Monday, November 18, 2019, 00:00
- 23:45
Auditorium 0215, between building 2 and 3
2019 Statistics and Data Science Workshop confirmed speakers include Prof. Alexander Aue, University of California Davis, USA, Prof. Francois Bachoc, University Toulouse 3, France, Prof. Rosa M. Crujeiras Casais, University of Santiago de Compostela, Spain, Prof. Emanuele Giorgi, Lancaster University, UK, Prof. Jeremy Heng, ESSEC Asia-Pacific, Singapore, Prof. Birgir Hrafnkelsson, University of Iceland, Iceland, Prof. Ajay Jasra, KAUST, Saudi Arabia, Prof. Emtiyaz Khan, RIKEN Center for Advanced Intelligence Project, Japan, Prof. Robert Krafty, University of Pittsburgh, USA, Prof. Guido Kuersteiner, University of Maryland, USA, Prof. Paula Moraga, University of Bath, UK, Prof. Tadeusz Patzek, KAUST, Saudi Arabia, Prof. Brian Reich, North Carolina State University, USA, Prof. Dag Tjostheim, University Bergen, Norway, Prof. Xiangliang Zhang, KAUST, Saudi Arabia, Sylvia Rose Esterby, University of British Colombia, Canada, Prof. Abdel El-Shaarawi, Retired Professor at the National Water Research Institute, Canada. View Workshop schedule and abstracts here.
Prof, David Stoffer, University of Pittsburgh, Pennsylvania, USA
Friday, April 26, 2019, 15:00
- 18:00
B1 L4 Room 4102
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Ever wonder why, when you fly to Jeddah you don't end up in Riyadh?  The tracking devices use a nonlinear state space model to make sure your plane is on course. While inference for the linear Gaussian model is fairly simple, inference for nonlinear models can be difficult and often relies on derivative free numerical optimization techniques.  A promising method that I will discuss is based on particle approximations of the conditional distribution of the hidden process given the data. This distribution is needed for both classical inference (e.g., Monte Carlo EM type algorithms) and Bayesian inference (e.g., Gibbs sampler). 
Prof. Daniel Peña Sánchez de Rivera, Department of Statistics, Universidad Carlos III de Madrid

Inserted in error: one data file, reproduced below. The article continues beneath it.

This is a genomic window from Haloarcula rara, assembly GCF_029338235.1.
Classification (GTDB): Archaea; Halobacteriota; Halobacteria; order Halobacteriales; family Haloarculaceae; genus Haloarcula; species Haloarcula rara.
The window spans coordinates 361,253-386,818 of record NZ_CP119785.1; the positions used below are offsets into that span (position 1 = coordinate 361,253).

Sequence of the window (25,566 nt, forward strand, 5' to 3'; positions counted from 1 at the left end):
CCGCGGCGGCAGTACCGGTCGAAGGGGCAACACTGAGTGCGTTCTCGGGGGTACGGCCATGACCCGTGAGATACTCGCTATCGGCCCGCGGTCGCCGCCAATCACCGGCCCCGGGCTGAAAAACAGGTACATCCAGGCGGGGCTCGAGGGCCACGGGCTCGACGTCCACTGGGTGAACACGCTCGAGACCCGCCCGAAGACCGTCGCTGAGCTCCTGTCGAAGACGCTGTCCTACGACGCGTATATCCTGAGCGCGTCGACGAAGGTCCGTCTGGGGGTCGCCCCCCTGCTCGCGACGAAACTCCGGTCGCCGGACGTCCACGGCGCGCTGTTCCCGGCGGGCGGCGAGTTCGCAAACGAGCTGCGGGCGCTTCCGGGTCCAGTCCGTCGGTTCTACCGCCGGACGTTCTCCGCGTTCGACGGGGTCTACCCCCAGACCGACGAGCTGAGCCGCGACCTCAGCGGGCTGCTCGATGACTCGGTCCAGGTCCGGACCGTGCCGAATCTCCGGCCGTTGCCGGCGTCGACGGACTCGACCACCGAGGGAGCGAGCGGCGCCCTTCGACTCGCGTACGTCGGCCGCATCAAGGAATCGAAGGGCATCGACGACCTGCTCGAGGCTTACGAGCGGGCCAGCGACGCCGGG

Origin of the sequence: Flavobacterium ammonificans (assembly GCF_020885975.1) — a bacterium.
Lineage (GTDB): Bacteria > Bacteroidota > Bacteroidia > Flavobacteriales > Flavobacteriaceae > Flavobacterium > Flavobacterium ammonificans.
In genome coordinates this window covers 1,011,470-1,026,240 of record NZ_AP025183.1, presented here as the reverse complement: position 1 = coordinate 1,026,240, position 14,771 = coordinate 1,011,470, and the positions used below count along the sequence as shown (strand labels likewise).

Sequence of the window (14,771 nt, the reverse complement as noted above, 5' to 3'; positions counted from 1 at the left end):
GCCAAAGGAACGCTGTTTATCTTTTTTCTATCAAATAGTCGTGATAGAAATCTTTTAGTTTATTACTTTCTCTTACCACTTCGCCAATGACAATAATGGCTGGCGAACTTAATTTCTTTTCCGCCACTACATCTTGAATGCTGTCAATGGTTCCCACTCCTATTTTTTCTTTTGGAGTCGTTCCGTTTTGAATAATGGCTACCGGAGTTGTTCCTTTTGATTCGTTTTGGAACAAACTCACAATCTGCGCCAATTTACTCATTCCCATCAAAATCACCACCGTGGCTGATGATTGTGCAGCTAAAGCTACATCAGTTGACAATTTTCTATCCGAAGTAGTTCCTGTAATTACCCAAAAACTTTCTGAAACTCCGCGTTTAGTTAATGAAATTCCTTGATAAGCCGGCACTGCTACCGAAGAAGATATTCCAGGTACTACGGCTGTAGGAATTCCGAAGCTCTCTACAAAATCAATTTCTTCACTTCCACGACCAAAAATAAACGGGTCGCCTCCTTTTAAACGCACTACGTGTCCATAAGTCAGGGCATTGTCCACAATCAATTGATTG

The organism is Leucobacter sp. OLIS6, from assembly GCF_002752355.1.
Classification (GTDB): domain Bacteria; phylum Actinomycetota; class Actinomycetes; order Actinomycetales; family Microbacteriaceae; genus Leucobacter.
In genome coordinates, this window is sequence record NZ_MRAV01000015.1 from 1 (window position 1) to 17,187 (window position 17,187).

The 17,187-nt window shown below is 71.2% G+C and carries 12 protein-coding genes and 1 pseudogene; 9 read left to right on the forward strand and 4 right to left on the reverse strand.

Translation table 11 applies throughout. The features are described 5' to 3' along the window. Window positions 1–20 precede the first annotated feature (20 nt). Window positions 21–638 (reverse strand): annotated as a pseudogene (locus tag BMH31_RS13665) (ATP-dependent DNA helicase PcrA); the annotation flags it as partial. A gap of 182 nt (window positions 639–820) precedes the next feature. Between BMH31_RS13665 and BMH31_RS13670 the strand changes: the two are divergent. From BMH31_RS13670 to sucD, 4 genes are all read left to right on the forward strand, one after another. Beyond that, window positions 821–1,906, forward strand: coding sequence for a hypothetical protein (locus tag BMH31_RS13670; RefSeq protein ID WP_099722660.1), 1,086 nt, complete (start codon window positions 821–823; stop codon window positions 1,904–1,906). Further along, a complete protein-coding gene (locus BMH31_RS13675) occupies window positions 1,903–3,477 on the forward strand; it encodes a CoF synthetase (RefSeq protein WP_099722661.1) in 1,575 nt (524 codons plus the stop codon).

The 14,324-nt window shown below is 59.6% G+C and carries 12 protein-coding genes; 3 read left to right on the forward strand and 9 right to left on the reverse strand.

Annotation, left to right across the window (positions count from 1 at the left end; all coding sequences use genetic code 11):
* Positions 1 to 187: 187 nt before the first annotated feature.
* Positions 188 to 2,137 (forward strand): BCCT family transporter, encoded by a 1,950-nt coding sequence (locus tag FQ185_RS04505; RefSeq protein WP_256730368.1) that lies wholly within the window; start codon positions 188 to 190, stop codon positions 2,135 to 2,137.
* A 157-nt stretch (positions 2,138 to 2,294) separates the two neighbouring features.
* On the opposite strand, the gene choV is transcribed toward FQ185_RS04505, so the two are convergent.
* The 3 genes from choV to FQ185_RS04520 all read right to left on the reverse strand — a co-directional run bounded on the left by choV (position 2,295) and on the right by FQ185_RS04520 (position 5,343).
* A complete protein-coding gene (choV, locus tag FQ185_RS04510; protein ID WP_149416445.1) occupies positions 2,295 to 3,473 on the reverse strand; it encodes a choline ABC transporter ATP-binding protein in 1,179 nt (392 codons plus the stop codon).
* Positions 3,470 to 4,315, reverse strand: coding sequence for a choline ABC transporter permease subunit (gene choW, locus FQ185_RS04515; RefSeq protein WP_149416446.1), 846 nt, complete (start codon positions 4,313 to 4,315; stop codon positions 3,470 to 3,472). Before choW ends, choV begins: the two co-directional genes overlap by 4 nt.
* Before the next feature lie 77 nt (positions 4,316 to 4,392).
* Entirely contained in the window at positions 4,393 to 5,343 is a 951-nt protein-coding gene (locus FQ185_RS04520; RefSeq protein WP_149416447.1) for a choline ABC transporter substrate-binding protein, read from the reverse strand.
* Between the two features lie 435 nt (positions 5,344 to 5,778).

Thursday, April 25, 2019, 16:00
- 17:00
B1 L4 Room 4102
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Generalized Dynamic principal components are presented and it is shown how to define one side inear combinations of the present and past values of the series that minimize the reconstruction mean squared error (ODPC). It is shown that the ODPC introduced in this paper can be successfully used for forecasting high-dimensional multiple time series.
Professor Ngai Hang Chan, Professor of Statistics, Chinese University of Hong Kong
Tuesday, April 23, 2019, 16:00
- 17:00
B1 L4 room 4102
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Non-stationary spatial models are widely applicable in diverse disciplines, ranging from bio-medical sciences to geophysical studies. In many of theses applications, testing for structural changes in the trend and testing the specific form of the trend are highly relevant. A novel statistics based on a discrepancy measure over small regions is proposed in this paper. Such a measure can be used to construct tests for structural trends and to identify change boundaries of the trends. By virtue of the m-dependence approximation of a stationary random eld, asymptotic properties and limit distributions of these tests are established. The method is illustrated by simulations and data analysis.